Cross-border traders have breathed a sigh of relief following the reopening of land borders in the region which were closed early January to control the spread of the second wave of Covid-19.
Countries in the Southern Africa Development Community (Sadc), including neigbouring Mozambique, Zimbabwe and regional economic hub South Africa , which are Malawi’s key trade partners, took steps to reopen their borders on Monday when South Africa officially announced the re-opening of its busiest entry point Beitbridge, which borders Zimbabwe.
South Africa, which is Malawi’s largest trading partner in Africa, closed its 20 land borders on January 11 after large traveller volumes caused massive bottlenecks, particularly at the Beitbridge and Lebombo border with Mozambique.
The two borders developed into “super-spreader” events, with more than 100 confirmed Covid-19 cases recorded at Beitbridge border alone.
For the past month, travel into and out of South Africa through these border posts were limited to only a number of reasons, including the transportation of fuel, cargo and goods as well as emergency medical supplies.
This development hugely affected cross-border traders as they could no longer travel to South Africa to buy goods.
Cross-border Traders Association of Malawi president Esther Tchukambiri said in an interview on Tuesday that the re-opening of the land borders will bring businesses back on their feet.
She said many cross-borders traders in Malawi heavily rely on goods from South Africa; hence, they experienced a slowdown in their businesses because of operational interruptions in movement.
“We resorted to online shopping, which has numerous challenges, including loss of property and high cost of buying and getting the goods into the country. This is, therefore, a relief to us,” said Tchukambiri.
She, however, lamented the high cost of accessing a Covid-19 test certificate, which is now part of the requisite travel document.
Said Tchukambiri: “In other countries, for example Zambia, the government is providing these certificates for free, but this is not the case in Malawi.
“At about K37 500, we find this to be detrimental for businesses that are already struggling. Our plea to government is to reduce this cost if it cannot offer the certificates for free.”
Chamber for Small and Medium Enterprises executive secretary James Chiutsi shared similar sentiments, indicating that businesses were facing challenges in view of the shutdown.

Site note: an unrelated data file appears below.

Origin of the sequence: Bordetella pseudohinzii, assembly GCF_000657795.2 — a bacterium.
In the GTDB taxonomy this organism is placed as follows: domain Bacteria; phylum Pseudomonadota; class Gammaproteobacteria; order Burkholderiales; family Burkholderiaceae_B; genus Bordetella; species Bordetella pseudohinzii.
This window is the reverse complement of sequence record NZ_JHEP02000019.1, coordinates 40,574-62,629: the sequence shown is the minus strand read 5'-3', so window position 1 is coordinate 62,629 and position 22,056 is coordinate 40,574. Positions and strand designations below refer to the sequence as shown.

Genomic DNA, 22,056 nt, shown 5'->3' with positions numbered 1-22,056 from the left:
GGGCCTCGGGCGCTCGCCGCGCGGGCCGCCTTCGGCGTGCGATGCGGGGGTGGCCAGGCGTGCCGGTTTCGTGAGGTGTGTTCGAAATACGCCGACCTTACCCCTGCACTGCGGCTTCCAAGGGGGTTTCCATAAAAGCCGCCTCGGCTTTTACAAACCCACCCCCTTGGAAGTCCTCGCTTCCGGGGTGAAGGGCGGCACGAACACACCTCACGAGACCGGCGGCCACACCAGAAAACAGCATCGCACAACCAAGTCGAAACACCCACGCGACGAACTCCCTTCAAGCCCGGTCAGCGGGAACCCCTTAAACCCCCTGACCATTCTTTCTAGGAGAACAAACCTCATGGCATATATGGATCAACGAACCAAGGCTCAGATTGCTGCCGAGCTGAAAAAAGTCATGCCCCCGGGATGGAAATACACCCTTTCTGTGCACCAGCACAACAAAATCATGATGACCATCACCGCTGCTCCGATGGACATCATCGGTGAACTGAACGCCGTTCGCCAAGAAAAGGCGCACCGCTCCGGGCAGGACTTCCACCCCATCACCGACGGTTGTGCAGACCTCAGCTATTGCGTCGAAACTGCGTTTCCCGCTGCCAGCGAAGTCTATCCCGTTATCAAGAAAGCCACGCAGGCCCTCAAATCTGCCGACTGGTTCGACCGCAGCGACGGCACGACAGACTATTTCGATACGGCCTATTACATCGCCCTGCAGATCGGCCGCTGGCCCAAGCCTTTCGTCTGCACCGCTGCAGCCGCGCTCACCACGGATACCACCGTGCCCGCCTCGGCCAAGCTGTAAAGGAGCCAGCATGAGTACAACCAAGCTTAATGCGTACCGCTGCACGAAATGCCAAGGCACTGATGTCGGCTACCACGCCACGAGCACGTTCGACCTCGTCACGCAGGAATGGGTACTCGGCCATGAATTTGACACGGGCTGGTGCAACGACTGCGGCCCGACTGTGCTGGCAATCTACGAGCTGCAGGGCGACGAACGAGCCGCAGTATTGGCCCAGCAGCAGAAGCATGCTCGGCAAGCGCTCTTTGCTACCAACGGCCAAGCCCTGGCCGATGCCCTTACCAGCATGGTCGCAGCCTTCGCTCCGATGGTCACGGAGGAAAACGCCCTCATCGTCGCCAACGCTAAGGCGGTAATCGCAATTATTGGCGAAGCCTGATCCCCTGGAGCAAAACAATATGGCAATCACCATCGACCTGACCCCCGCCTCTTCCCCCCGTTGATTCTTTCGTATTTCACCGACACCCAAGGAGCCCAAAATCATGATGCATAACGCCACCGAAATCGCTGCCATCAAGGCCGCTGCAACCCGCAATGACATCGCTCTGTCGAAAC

“We have several members in the import and export business that clearly lost their incomes. The reciprocal effect was that these businesses failed to satisfy their needs and remain in business,” he said.
Commenting on the economic front on land border opening, University of Malawi’s Chancellor College economics professor Ben Kaluwa said economically, the reopening of land borders is good news to traders.
He nonetheless cautioned traders to take extra care and not import Covid-19 into the country.
Said Kaluwa: “The restrictions significantly affected the Malawi economy through a number of pathways in particular the traders who depend on cross-border trade.
“Now with this reopening, we should be able to see some improvement, especially on the revenue side for the country.”
Earlier, Ministry of Trade spokesperson Mayeso Msokera admitted that the Covid-19 pandemic hugely affected volumes of trade between Malawi and its major trading partners who adopted measures to mitigate the spreading of the virus.
Cross-border trade has been a major feature of Malawi’s economic and social landscape, with available data indicating it plays a huge role in Africa and Malawi inclusive.
In the Sadc region, for example, cross- border trade is estimated to be worth $17.6 billion per year, approximately 30 to 40 percent of total regional trade.
Meanwhile, Malawi deposited the instruments for ratifying the African Continental Free Trade Area with the African Union, effectively consenting to the trade deal which seeks to provide the opportunity for Africa to create the world’s largest free trade area with potential to converge 1.3 billion people within an estimated $2.5 trillion economic bloc.
As part of land border reopening in South Africa, for example, a host of new interventions are being implemented to prevent the chaos witnessed over the festive period, including that trucks will be limited to a 700-metre queue, according to Business Insider South Africa.
It said as soon as the queues become longer than that, trucks will be diverted to rest stops.
More staff have also been deployed and a ticket system adopted to limit the number of Covid-19 tests that can be done at the border posts.
In addition, the reopening plan includes a crackdown on fake Covid-19 test certificates, which means that any person presenting themselves at any of the borders with fake Covid-19 certificates will be denied entry and barred from visiting South Africa for at least five years, the paper quoted Home Affairs Minister Aaron Motsoaledi as having said.
Travel regulations require all persons entering South Africa from abroad whether via land or air to present a negative Covid-19 test result and a number of fake tests results have been seized at the borders.